HARARE (Reuters) - Zimbabwe is engaging South Africa over using its neighbour's rand currency to boost foreign exchange liquidity, Prime Minister Morgan Tsvangirai said on Thursday.
South African President Kgalema Motlanthe said earlier this month that Zimbabwe, grappling with inflation which has spiralled to over 200 million percent, rendering its currency worthless, could adopt the rand, but did not give details.
I don't want to pre-empt this, but we are really engaging the South Africans to make sure we can discuss (using the rand) ... to provide relief, Tsvangirai told business leaders.
We are in an emergency situation, a fire-fighting situation. For now we are talking of an emergency plan, he said when asked what Zimbabwe's new unity government was doing to ease an acute foreign currency crunch.
The South African Reserve Bank (SARB) says it has not been formally approached about the proposal.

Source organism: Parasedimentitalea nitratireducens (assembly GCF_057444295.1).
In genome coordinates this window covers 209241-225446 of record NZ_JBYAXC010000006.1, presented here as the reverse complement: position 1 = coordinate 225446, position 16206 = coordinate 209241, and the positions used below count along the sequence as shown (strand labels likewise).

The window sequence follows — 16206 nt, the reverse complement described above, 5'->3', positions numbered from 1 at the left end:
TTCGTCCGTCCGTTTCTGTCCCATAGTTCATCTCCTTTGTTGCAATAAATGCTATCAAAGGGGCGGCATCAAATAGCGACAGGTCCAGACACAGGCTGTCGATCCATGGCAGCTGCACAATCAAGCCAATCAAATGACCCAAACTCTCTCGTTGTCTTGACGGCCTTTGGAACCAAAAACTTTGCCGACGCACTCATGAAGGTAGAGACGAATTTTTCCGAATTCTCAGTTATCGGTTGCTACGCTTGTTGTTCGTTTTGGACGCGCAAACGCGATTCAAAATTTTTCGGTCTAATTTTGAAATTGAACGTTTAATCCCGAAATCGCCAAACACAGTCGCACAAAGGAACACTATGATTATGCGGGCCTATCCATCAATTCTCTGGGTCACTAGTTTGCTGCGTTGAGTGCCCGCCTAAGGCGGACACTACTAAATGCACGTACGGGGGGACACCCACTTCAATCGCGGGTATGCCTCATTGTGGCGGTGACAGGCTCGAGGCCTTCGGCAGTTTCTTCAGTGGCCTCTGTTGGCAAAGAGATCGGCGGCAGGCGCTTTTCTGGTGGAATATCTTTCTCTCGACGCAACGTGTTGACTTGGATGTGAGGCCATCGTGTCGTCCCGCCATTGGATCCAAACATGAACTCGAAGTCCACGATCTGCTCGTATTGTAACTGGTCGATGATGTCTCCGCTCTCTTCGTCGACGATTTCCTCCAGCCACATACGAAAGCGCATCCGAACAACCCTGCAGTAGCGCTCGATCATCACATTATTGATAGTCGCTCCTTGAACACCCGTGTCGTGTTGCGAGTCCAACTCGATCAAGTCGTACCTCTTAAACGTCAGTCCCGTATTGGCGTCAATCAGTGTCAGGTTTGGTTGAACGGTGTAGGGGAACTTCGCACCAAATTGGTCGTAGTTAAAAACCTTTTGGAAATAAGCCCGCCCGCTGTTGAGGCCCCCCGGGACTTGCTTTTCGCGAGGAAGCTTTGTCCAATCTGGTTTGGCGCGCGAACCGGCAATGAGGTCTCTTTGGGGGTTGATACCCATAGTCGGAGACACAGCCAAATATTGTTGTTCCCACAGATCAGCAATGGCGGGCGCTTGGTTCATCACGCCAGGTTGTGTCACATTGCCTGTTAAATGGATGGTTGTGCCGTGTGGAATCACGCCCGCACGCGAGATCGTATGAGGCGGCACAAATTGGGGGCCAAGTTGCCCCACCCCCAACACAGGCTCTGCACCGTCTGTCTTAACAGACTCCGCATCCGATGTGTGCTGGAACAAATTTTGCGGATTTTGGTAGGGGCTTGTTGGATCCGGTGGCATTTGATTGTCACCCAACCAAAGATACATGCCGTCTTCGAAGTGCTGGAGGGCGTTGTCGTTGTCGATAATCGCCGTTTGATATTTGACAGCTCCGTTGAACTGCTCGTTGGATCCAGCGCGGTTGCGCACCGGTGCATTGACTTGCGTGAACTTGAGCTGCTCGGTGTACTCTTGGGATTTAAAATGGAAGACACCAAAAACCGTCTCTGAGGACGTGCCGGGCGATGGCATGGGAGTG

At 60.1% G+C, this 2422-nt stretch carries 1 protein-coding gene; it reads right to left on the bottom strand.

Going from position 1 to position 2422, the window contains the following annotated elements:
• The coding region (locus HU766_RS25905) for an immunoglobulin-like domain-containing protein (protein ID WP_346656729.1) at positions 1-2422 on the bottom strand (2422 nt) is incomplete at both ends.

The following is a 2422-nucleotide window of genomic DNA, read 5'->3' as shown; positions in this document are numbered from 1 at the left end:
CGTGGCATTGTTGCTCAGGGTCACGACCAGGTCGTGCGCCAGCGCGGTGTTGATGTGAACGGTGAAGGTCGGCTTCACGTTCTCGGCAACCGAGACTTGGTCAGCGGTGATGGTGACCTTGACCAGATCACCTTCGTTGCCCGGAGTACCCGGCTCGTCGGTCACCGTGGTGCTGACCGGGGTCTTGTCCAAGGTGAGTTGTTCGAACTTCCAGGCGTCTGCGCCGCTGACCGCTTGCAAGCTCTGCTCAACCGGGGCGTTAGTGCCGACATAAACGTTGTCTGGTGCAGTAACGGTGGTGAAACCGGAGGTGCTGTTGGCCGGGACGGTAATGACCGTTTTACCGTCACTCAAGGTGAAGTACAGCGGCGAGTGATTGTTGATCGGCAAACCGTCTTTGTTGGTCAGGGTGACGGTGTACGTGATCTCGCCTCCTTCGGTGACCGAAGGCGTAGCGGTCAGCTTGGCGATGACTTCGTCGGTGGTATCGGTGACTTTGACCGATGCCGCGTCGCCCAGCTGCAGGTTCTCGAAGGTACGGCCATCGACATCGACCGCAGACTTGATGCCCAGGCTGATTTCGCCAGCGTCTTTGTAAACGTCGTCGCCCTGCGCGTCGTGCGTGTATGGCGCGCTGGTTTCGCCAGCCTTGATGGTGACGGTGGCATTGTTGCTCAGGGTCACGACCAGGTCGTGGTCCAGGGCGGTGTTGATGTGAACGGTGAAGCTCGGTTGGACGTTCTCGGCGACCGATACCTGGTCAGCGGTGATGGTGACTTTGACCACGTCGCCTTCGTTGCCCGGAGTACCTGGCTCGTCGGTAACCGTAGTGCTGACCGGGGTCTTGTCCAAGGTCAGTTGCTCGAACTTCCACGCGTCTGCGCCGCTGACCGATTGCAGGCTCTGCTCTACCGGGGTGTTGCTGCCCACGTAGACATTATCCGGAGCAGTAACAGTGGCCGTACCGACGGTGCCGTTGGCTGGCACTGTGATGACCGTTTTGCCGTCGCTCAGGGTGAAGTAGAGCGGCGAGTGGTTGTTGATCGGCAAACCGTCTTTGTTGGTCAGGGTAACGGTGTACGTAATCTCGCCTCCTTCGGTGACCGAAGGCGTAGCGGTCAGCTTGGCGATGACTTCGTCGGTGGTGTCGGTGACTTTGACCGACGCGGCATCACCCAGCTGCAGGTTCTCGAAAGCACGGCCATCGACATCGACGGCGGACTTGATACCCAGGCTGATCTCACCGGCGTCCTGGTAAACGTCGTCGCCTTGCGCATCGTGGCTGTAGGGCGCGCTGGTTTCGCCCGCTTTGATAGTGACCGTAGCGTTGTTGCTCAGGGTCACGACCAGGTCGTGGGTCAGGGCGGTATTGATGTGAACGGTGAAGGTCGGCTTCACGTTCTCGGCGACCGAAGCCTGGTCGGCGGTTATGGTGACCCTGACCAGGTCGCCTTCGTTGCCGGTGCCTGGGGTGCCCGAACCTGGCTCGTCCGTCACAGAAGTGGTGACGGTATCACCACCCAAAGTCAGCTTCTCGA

Namibia, Swaziland and Lesotho all use the rand alongside their own currencies, but SARB Governor Tito Mboweni has in the past ruled out a formal arrangement with Zimbabwe.
Zimbabwe's new government, formed between Tsvangirai's MDC party and President Robert Mugabe's ZANU-PF, is faced with resolving an economic meltdown manifesting itself in hyperinflation which has seen prices double every day.
The Reserve Bank of Zimbabwe bank has repeatedly revalued its dollar and lopped another 12 zeros off the battered local dollar earlier this month.
Zimbabwe's central bank Governor Gideon Gono told the state-run Herald newspaper last week that he welcomes the idea of adopting the rand as an anchor for the Zimbabwe dollar.
However, analysts have cautioned that it would take more than formally adopting the rand to fix Zimbabwe's economy, and doubt whether the Harare government would be prepared to cede control of economic policy to its big neighbour.
The rand is already used widely on Zimbabwe's black market, alongside the U.S. dollar.